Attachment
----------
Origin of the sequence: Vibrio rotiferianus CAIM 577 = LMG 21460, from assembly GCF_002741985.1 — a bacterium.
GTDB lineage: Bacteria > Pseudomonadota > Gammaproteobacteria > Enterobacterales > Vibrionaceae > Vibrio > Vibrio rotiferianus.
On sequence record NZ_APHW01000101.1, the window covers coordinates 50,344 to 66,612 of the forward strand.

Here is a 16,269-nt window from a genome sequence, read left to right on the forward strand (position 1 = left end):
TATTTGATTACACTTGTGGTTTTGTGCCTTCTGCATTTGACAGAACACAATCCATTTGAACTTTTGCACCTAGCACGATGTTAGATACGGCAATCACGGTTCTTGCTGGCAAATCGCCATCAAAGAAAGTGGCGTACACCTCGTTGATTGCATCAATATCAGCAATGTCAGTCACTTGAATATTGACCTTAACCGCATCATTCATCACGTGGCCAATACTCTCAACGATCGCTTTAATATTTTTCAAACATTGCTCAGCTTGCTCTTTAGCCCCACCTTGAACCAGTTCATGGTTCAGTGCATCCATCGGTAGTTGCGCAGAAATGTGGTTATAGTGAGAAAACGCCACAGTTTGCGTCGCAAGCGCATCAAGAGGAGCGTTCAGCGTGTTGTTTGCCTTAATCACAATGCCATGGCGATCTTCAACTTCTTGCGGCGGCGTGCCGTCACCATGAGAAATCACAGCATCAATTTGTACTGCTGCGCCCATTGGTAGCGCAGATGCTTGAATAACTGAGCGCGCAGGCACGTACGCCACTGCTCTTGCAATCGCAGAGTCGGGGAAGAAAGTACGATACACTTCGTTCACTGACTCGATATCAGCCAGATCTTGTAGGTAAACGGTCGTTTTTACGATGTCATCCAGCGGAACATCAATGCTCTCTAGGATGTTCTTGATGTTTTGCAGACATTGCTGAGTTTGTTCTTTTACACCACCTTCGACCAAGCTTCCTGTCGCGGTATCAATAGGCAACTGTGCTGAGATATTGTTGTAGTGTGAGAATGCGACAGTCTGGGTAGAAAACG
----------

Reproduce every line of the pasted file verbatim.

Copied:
Origin of the sequence: Vibrio rotiferianus CAIM 577 = LMG 21460, from assembly GCF_002741985.1 — a bacterium.
GTDB lineage: Bacteria > Pseudomonadota > Gammaproteobacteria > Enterobacterales > Vibrionaceae > Vibrio > Vibrio rotiferianus.
On sequence record NZ_APHW01000101.1, the window covers coordinates 50,344 to 66,612 of the forward strand.

Here is a 16,269-nt window from a genome sequence, read left to right on the forward strand (position 1 = left end):
TATTTGATTACACTTGTGGTTTTGTGCCTTCTGCATTTGACAGAACACAATCCATTTGAACTTTTGCACCTAGCACGATGTTAGATACGGCAATCACGGTTCTTGCTGGCAAATCGCCATCAAAGAAAGTGGCGTACACCTCGTTGATTGCATCAATATCAGCAATGTCAGTCACTTGAATATTGACCTTAACCGCATCATTCATCACGTGGCCAATACTCTCAACGATCGCTTTAATATTTTTCAAACATTGCTCAGCTTGCTCTTTAGCCCCACCTTGAACCAGTTCATGGTTCAGTGCATCCATCGGTAGTTGCGCAGAAATGTGGTTATAGTGAGAAAACGCCACAGTTTGCGTCGCAAGCGCATCAAGAGGAGCGTTCAGCGTGTTGTTTGCCTTAATCACAATGCCATGGCGATCTTCAACTTCTTGCGGCGGCGTGCCGTCACCATGAGAAATCACAGCATCAATTTGTACTGCTGCGCCCATTGGTAGCGCAGATGCTTGAATAACTGAGCGCGCAGGCACGTACGCCACTGCTCTTGCAATCGCAGAGTCGGGGAAGAAAGTACGATACACTTCGTTCACTGACTCGATATCAGCCAGATCTTGTAGGTAAACGGTCGTTTTTACGATGTCATCCAGCGGAACATCAATGCTCTCTAGGATGTTCTTGATGTTTTGCAGACATTGCTGAGTTTGTTCTTTTACACCACCTTCGACCAAGCTTCCTGTCGCGGTATCAATAGGCAACTGTGCTGAGATATTGTTGTAGTGTGAGAATGCGACAGTCTGGGTAGAAAACG